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  • Writer's pictureIsabel Aneyba

Clients’ Rules of Engagement during “Face to Face” Interviews

Updated: Jun 14, 2019

Clients often want to meet their consumers in their natural setting at home, or at work. One week prior to the interviews, I conduct a call with the client to share the rules of engagement for face-to-face interviews. Even though the client is not asking questions, clients communicate through body language.   A negative look or gesture from a client can blow the interview.  These are the rules of engagement:

1. Introduce yourself by first name only and sit off to the side.  Do not give your title or role as this might deter openness.  The participant should not look at any clients when talking to the researcher.  The goal is to avoid interactions that may lead a participant to adjust his or her comments. 

2. Practice your poker face and use it. Because clients are so vested in their company/brand, they may react when a consumer says a competitor is satisfying his/her needs.  Keep a neutral expression and do not comment when you disagree with the consumer.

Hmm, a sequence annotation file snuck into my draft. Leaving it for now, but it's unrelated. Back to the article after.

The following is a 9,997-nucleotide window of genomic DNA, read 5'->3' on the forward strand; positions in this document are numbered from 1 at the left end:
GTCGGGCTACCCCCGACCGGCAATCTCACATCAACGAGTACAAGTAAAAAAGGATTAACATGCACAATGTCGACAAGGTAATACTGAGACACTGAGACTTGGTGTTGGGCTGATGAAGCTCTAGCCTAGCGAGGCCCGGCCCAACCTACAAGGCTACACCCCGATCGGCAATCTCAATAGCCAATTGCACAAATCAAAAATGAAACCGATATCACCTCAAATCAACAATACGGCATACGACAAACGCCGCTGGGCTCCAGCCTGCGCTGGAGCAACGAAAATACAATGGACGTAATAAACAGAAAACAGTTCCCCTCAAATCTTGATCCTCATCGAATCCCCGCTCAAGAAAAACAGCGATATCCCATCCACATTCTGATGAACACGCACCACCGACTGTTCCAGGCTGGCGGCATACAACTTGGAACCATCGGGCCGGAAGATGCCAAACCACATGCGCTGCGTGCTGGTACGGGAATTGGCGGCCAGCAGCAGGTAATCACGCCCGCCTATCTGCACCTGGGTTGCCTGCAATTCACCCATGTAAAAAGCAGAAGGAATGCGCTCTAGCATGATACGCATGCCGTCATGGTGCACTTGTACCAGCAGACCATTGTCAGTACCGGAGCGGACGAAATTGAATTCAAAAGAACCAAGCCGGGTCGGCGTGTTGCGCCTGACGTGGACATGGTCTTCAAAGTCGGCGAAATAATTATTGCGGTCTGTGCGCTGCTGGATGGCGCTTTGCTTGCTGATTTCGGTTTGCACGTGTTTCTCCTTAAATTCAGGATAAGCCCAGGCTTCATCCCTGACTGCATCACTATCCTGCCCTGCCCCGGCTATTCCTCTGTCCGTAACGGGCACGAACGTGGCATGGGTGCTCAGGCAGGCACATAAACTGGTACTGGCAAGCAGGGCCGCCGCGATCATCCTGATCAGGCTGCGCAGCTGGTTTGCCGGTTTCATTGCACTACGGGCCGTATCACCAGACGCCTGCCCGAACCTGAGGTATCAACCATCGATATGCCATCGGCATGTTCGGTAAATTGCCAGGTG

3. Leave your business hat at the doorstep. This is research, not a selling opportunity.  The research goal is to get candid, genuine responses about needs, attitudes, and preferences. Contrary to sales activity, the researcher will not portray herself as an expert, nor try to close a sale during the interview.  Strive to feel empathy with the consumer.  If you can remain open it will help with subsequent marketing decisions as you will have gained insight about the consumer’s true feelings.  

4. Dress to mirror participants’ type of clothing. If the meeting is at their office, wear office attire; if the meeting is at their home, wear the attire that they will wear at home, depending on to their income level.

5. Be wise to ask questions. Wait it until the end of the interview to ask any questions you have that the researcher did not cover. Remember that the researcher is more familiar with the guide and will probably ask most of your questions during the interview. By waiting until the end of the interview, you will add to your knowledge and expertise and make the learnings more successful.

If you would like to know more about how to conduct qualitative research with Hispanics contact Isabel Aneyba at

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